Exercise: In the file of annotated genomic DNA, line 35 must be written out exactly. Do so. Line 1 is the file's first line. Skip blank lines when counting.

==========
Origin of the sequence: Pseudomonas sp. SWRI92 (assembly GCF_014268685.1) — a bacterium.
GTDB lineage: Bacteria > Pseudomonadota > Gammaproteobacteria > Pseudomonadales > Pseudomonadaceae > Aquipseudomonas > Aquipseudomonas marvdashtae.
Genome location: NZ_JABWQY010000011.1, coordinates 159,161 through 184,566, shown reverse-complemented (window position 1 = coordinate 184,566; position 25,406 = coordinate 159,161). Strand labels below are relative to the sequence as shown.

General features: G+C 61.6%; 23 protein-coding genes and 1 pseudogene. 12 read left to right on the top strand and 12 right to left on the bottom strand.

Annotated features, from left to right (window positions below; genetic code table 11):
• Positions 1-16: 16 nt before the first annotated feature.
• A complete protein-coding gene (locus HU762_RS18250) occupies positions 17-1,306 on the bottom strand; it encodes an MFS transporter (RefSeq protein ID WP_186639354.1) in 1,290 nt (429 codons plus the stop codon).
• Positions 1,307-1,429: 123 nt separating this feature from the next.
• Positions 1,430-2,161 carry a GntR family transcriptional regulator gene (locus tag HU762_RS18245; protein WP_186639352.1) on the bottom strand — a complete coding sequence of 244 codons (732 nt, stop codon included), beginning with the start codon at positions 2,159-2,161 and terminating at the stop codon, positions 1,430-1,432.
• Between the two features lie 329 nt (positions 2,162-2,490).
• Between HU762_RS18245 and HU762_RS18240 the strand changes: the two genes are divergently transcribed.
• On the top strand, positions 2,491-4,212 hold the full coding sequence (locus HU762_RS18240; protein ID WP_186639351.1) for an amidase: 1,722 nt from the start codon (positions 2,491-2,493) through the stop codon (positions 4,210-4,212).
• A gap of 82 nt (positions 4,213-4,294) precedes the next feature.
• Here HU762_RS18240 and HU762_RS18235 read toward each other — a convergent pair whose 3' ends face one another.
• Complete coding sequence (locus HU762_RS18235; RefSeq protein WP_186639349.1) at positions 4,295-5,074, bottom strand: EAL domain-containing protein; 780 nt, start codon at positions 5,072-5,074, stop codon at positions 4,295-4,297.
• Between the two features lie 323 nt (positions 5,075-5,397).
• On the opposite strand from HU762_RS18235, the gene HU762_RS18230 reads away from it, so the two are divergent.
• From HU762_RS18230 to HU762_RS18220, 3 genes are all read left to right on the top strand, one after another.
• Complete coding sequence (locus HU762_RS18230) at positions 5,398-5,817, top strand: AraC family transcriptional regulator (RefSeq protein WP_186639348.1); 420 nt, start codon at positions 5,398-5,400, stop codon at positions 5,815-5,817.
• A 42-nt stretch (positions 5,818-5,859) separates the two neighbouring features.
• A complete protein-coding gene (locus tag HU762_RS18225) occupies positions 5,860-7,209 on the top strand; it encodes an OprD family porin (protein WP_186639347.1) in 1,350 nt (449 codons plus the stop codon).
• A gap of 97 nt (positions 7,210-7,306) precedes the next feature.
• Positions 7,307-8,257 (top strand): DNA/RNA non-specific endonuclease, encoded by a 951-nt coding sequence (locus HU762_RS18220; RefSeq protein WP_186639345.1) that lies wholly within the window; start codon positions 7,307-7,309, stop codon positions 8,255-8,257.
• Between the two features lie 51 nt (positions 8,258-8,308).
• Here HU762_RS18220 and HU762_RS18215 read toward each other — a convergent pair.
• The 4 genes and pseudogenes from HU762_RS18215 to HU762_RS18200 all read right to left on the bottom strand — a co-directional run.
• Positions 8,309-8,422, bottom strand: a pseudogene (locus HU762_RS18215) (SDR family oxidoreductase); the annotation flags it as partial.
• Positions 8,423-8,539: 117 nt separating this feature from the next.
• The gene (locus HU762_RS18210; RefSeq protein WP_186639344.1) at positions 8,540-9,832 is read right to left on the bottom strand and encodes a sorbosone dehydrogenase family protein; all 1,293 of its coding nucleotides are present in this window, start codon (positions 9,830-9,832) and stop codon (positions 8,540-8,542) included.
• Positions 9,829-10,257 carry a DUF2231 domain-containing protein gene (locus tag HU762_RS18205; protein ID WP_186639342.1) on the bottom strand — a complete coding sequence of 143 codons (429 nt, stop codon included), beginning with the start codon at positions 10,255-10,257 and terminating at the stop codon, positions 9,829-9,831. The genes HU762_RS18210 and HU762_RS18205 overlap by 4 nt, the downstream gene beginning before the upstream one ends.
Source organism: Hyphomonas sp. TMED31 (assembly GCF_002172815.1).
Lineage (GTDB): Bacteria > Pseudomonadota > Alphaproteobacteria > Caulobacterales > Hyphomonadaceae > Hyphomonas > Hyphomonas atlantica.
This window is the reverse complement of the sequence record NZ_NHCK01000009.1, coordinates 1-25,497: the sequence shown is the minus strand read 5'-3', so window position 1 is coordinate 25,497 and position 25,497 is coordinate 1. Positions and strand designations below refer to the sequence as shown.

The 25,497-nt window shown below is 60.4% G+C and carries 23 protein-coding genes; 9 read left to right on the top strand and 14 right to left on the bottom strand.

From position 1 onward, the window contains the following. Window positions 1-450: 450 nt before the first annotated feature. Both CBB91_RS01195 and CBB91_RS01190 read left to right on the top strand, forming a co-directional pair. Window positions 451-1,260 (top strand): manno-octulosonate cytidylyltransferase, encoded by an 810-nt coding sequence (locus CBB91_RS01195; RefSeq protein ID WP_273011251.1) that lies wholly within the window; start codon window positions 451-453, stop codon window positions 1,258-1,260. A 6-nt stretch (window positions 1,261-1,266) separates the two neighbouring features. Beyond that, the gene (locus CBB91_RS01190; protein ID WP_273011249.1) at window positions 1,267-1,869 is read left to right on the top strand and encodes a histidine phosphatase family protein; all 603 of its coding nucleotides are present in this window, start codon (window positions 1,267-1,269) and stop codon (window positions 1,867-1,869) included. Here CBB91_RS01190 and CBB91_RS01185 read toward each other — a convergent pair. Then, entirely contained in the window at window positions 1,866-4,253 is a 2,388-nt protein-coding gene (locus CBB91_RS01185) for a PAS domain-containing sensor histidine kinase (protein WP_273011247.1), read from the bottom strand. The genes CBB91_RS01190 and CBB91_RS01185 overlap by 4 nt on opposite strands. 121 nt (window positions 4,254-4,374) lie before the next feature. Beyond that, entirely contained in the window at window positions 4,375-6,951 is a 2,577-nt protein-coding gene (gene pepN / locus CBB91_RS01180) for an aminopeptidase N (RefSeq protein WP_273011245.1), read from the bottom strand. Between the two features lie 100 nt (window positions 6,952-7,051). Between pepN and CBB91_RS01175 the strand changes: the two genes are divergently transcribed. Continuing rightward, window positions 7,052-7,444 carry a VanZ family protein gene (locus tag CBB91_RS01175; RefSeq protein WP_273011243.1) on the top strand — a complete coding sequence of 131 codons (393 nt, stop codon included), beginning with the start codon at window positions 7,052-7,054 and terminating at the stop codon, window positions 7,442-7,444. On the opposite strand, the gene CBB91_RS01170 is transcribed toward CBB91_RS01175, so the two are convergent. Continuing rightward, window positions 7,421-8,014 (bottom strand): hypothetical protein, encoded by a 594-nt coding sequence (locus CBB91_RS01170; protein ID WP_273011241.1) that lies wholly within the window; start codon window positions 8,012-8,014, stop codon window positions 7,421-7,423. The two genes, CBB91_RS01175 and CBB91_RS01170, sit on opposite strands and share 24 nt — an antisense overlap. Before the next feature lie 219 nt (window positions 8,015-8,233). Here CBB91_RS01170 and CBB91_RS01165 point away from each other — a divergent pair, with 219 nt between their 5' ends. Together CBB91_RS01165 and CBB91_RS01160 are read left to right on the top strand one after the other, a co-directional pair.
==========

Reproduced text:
From position 1 onward, the window contains the following. Window positions 1-450: 450 nt before the first annotated feature. Both CBB91_RS01195 and CBB91_RS01190 read left to right on the top strand, forming a co-directional pair. Window positions 451-1,260 (top strand): manno-octulosonate cytidylyltransferase, encoded by an 810-nt coding sequence (locus CBB91_RS01195; RefSeq protein ID WP_273011251.1) that lies wholly within the window; start codon window positions 451-453, stop codon window positions 1,258-1,260. A 6-nt stretch (window positions 1,261-1,266) separates the two neighbouring features. Beyond that, the gene (locus CBB91_RS01190; protein ID WP_273011249.1) at window positions 1,267-1,869 is read left to right on the top strand and encodes a histidine phosphatase family protein; all 603 of its coding nucleotides are present in this window, start codon (window positions 1,267-1,269) and stop codon (window positions 1,867-1,869) included. Here CBB91_RS01190 and CBB91_RS01185 read toward each other — a convergent pair. Then, entirely contained in the window at window positions 1,866-4,253 is a 2,388-nt protein-coding gene (locus CBB91_RS01185) for a PAS domain-containing sensor histidine kinase (protein WP_273011247.1), read from the bottom strand. The genes CBB91_RS01190 and CBB91_RS01185 overlap by 4 nt on opposite strands. 121 nt (window positions 4,254-4,374) lie before the next feature. Beyond that, entirely contained in the window at window positions 4,375-6,951 is a 2,577-nt protein-coding gene (gene pepN / locus CBB91_RS01180) for an aminopeptidase N (RefSeq protein WP_273011245.1), read from the bottom strand. Between the two features lie 100 nt (window positions 6,952-7,051). Between pepN and CBB91_RS01175 the strand changes: the two genes are divergently transcribed. Continuing rightward, window positions 7,052-7,444 carry a VanZ family protein gene (locus tag CBB91_RS01175; RefSeq protein WP_273011243.1) on the top strand — a complete coding sequence of 131 codons (393 nt, stop codon included), beginning with the start codon at window positions 7,052-7,054 and terminating at the stop codon, window positions 7,442-7,444. On the opposite strand, the gene CBB91_RS01170 is transcribed toward CBB91_RS01175, so the two are convergent. Continuing rightward, window positions 7,421-8,014 (bottom strand): hypothetical protein, encoded by a 594-nt coding sequence (locus CBB91_RS01170; protein ID WP_273011241.1) that lies wholly within the window; start codon window positions 8,012-8,014, stop codon window positions 7,421-7,423. The two genes, CBB91_RS01175 and CBB91_RS01170, sit on opposite strands and share 24 nt — an antisense overlap. Before the next feature lie 219 nt (window positions 8,015-8,233). Here CBB91_RS01170 and CBB91_RS01165 point away from each other — a divergent pair, with 219 nt between their 5' ends. Together CBB91_RS01165 and CBB91_RS01160 are read left to right on the top strand one after the other, a co-directional pair.